Brother against Brother…

An Auckland couple were given 90 days notice 4 days before the July 1st deadline for higher levels of insulation, because the landlord had not completed the work on time.

Unfortunately, if the landlord had not completed the work on time, he had no choice. It is now illegal to have tenants in a rental property where the insulation does not meet the new legal standards, and the tenant can demand a payment of $4000 for failure to comply.

Please note that the payment goes to the tenant, not the government.

A couple who were evicted from their home of 10 years four days before new rules to make rental properties warmer and drier came into effect are considering legal action against their landlord.

On Thursday, the pair from Henderson in West Auckland received a letter saying they had to leave the house within 90 days so the homeowner could renovate it to meet insulation standards.

Landlords had until Monday to ensure their rental properties met the standards, which require that rental properties must have underfloor and ceiling insulation. Those who have failed to comply with the regulations can be forced to pay their tenants up to $4000.

The wife said the house had been in a state of disrepair for some time – they had put buckets out every time it rained because the roof leaked, but multiple property managers had overlooked the issues.

They were still living there, though. Why? Because the rent reflected the state of the property, and the few rentals available.

“I have to say, we feel pretty gutted about it all.”
To make matters worse, the woman’s husband, who is in his 70s, has heart problems and the couple doubted they could find suitable rental accommodation in their price range because they have dogs.

So, they have dogs, they are on a limited income, so they are not in a great position. Nevertheless, the offer to dob in the landlord was just too tempting.

They planned to ask for the $4000 from their landlord because the landlord had failed to bring the property up to standard by the July 1 deadline and would then look at legal action.

Phil Twyford is trying to push a law that says that landlords cannot just evict tenants without a good reason (although failing to bring a property up to the required legal standard in time must qualify as a good reason) but this has not happened yet. In other words, the landlord is within his rights to give the tenant notice… and it is likely that there is nothing that they can do about it. Yet.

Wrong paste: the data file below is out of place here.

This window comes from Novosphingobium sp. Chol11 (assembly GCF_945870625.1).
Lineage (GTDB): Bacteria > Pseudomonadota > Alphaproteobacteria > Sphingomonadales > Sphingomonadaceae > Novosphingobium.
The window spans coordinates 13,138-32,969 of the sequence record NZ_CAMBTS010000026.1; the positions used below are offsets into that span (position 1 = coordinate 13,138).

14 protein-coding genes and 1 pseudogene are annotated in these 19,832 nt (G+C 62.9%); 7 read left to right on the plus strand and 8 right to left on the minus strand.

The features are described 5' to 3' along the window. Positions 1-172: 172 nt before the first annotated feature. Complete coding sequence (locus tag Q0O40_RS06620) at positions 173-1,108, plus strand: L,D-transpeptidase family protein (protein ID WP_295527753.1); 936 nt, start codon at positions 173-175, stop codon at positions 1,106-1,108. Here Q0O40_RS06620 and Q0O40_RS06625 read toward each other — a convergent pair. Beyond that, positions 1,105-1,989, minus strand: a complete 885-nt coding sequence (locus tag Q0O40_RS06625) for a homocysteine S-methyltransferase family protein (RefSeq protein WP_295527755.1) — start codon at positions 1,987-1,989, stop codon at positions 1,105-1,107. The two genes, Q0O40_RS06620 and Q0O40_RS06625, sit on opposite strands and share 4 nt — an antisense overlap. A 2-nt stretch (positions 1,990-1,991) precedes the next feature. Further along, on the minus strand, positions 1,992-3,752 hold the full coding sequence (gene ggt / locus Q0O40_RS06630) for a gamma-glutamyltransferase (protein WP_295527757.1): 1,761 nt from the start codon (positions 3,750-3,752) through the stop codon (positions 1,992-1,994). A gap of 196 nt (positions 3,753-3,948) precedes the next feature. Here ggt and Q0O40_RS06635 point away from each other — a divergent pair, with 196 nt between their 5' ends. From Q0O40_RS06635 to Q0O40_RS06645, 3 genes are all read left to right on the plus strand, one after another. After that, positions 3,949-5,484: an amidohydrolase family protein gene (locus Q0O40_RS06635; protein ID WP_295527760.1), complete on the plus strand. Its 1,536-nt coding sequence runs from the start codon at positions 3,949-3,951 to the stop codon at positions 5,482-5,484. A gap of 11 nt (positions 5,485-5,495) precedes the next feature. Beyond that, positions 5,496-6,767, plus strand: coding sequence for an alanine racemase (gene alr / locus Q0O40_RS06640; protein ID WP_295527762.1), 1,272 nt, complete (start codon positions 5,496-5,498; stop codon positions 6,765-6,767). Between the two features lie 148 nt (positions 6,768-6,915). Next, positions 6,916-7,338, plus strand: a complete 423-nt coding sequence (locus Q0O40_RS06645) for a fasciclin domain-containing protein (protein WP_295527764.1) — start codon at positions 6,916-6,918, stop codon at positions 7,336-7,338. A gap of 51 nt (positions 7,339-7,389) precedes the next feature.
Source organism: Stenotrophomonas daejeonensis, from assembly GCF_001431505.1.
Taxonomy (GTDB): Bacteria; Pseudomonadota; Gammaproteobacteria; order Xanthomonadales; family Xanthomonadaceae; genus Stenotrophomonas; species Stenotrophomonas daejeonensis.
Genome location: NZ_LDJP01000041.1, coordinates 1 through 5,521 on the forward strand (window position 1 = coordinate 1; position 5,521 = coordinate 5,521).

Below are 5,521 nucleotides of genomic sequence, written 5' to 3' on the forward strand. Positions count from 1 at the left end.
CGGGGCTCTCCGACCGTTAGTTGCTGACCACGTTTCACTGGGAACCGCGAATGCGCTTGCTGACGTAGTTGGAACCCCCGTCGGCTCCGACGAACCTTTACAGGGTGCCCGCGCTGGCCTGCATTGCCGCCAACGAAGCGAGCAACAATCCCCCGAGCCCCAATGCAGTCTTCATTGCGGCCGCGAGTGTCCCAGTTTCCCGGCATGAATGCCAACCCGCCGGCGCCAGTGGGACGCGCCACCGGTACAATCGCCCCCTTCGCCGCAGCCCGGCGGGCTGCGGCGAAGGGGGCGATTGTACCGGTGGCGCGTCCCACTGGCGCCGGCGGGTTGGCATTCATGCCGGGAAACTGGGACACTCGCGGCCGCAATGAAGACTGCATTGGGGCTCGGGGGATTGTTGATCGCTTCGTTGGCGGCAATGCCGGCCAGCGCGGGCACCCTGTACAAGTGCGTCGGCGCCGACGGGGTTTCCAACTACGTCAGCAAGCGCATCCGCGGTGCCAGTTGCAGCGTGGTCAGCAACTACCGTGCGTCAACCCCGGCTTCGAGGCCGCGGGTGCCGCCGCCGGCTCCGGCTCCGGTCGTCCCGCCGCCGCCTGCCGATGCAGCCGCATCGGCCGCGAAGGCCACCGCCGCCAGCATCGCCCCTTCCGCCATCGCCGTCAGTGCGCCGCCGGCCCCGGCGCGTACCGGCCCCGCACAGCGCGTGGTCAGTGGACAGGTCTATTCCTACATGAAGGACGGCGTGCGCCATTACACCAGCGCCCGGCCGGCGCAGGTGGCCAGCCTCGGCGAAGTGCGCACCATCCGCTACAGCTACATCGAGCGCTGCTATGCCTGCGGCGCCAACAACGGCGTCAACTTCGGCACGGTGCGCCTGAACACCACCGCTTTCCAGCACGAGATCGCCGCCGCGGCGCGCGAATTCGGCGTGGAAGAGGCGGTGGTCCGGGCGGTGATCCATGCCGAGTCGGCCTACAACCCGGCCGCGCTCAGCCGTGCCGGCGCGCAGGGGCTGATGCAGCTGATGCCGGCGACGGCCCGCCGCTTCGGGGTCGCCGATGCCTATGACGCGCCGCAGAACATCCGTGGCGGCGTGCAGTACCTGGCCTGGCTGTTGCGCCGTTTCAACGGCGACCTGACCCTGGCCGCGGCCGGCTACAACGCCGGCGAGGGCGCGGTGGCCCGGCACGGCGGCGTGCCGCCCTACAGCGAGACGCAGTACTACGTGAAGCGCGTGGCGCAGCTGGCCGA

Auckland Tenants’ Protection Association co-ordinator Angela Maynard said kicking tenants out to avoid complying with the law seemed like “a rather stupid idea” for landlords.
She believed tenants who had been evicted over the standards could file an application with the Tenancy Tribunal for retaliatory notice.
A retaliatory notice is where a landlord issues a tenant with an eviction notice in retaliation to a tenant standing up for their rights.

Stuff.

This will be an interesting case if it does ever get to court. A landlord is not allowed to have tenants living in a property that is not compliant. In this case, it seems that the landlord has opted to do a number of renovations at the same time… but didn’t want to risk being fined $4000 for non compliance.

He had obviously read his tenants well.

Yesterday, I was in my favourite Asian store, buying multiple boxes of Chinese teabags. Normally, of course, they would give me a plastic bag. They didn’t offer one, but I had momentarily forgotten about the total ban. I almost asked for one… and then stopped. The last thing I would want would be to get them into trouble for trying to look after their customers, in case there was a climate Nazi in the queue behind me. So I left the store, juggling boxes of teabags, reminding myself for the millionth time to bring bags when I go shopping.

What I don’t like here is the insidious attitude in these policies, both of which came in on the same day, that the authorities will do nothing, but instead will rely on people dobbing in errant landlords and errant shopkeepers.

Since when did we live in a society where people dobbed in others to the authorities, for relatively minor infringements – particularly the plastic bags?

This government is pitching ordinary people against each other. Just like China under Chairman Mao, or Russia under Stalin, we can now dob in people we don’t like, even if they have done nothing wrong. What is stopping one of the other Asian stores in Lower Hutt from dobbing in one of the others, just to ruin their business?

All of this sounds like the Stasi to me.

Photoshopped image credit: Luke

What do you think, Comrade?

She has More Cheek Than a Fat Ladies Bottom

by SB on July 2, 2019 at 9:00am

Prime Minister Jacinda Ardern has been pointing the finger at Simon Bridges and the National party for their stance over the UN Migration pact. Considering “Comrade” Ardern’s personal background as the president of the Far-left International Union of Socialist Youth she has a hell of a cheek.

Someone who said “Comrade” 15 times in just 7 minutes has no business berating Simon Bridges because someone somewhere decided that people who are against the UN Migration pact are far-right politically.

Prime Minister Jacinda Ardern has slammed the National Party over its stance on the UN migration compact […]
And while she wouldn’t say whether she thought National was trying to court far-right voters, she did not dispute Winston Peters’ description of the movement opposing the compact as neo-Nazi.